In 2003, Dannon’s Activia probiotic yogurt burst onto the scene with ads featuring a svelte Jamie Lee Curtis boasting about a new product that’s scientifically proven to regulate digestion and boost immune systems. These ads resulted in massive sales for Dannon as well as a $45 million lawsuit for false advertising. These days, Activia touts a more modest claim that it “may help reduce the frequency of minor digestive discomfort.” So are there any real health benefits to eating probiotic yogurt?
Ed Yong, author of I Contain Multitudes, a book about the microbes that call our bodies home, believes that probiotics are of very little help to humans. “The claims surrounding these products would have you believe that they do a lot of good for us,” he said on “Bite,” Mother Jones’ food and politics podcast. “But, in fact, they tend to be quite medically underwhelming.” Berkeley Wellness agrees saying, “Probiotics are a promising field of research and may one day be used to treat or help prevent many disorders. But there’s not enough solid evidence to recommend their widespread use.”
Although yogurt is often marketed as a healthy product, it often contains a massive amount of sugar. In fact, most yogurt brands have close to 15 grams of sugar per six-ounce serving. One disturbing report by Graphiq, a health data site, found that 15 popular yogurts have more sugar than a regular-sized Snickers bar. According to Eat This, Not That!, the healthiest yogurts are Siggi’s, Kalona Super Natural Organic, and Chobani Simply 100.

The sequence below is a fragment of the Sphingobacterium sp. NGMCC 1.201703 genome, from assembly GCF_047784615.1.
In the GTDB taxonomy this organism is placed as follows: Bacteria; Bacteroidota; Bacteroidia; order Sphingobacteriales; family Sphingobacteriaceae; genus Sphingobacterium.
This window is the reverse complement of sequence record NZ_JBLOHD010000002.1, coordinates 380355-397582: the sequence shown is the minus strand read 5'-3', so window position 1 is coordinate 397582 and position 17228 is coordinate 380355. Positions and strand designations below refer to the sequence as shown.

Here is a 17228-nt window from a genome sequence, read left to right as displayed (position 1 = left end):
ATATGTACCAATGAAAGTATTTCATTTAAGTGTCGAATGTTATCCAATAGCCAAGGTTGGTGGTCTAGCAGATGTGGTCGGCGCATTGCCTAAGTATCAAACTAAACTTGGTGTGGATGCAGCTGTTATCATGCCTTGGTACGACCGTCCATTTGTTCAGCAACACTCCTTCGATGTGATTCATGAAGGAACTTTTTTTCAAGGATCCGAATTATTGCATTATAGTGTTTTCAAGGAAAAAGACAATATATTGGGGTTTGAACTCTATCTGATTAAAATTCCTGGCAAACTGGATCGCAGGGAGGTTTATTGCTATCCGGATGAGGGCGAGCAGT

A recent report from Vice revealed another downside to the recent yogurt trend: the environmental impact of whey. Yogurt’s creamy texture comes from straining out excess acid whey, a watery dairy byproduct. You’ll notice a small pool of it whenever you open a fresh cup of yogurt. According to a Cornell University report, for every 7,000 gallons of milk used in yogurt production, as much as 4,900 gallons of acid whey is produced. Most of this excess liquid is dumped in fields and used as fertilizer or added to animal feed. In 2011, an Ohio hog farmer was sentenced to six months in prison for killing over 36,000 fish after dumping cheese whey in a local creek.
If you enjoy yogurt, eat up, but don’t expect it to make you the picture of health. Choose yogurts that are organic, low in sugar, and high in calcium. “I eat yogurt because I like the taste of yogurt. It makes me feel happy,” Yong told “Bite.” “I would say that if you’re eating these products expecting to cure important diseases or to generally improve your health, I’m not sure that they’re going to do that.”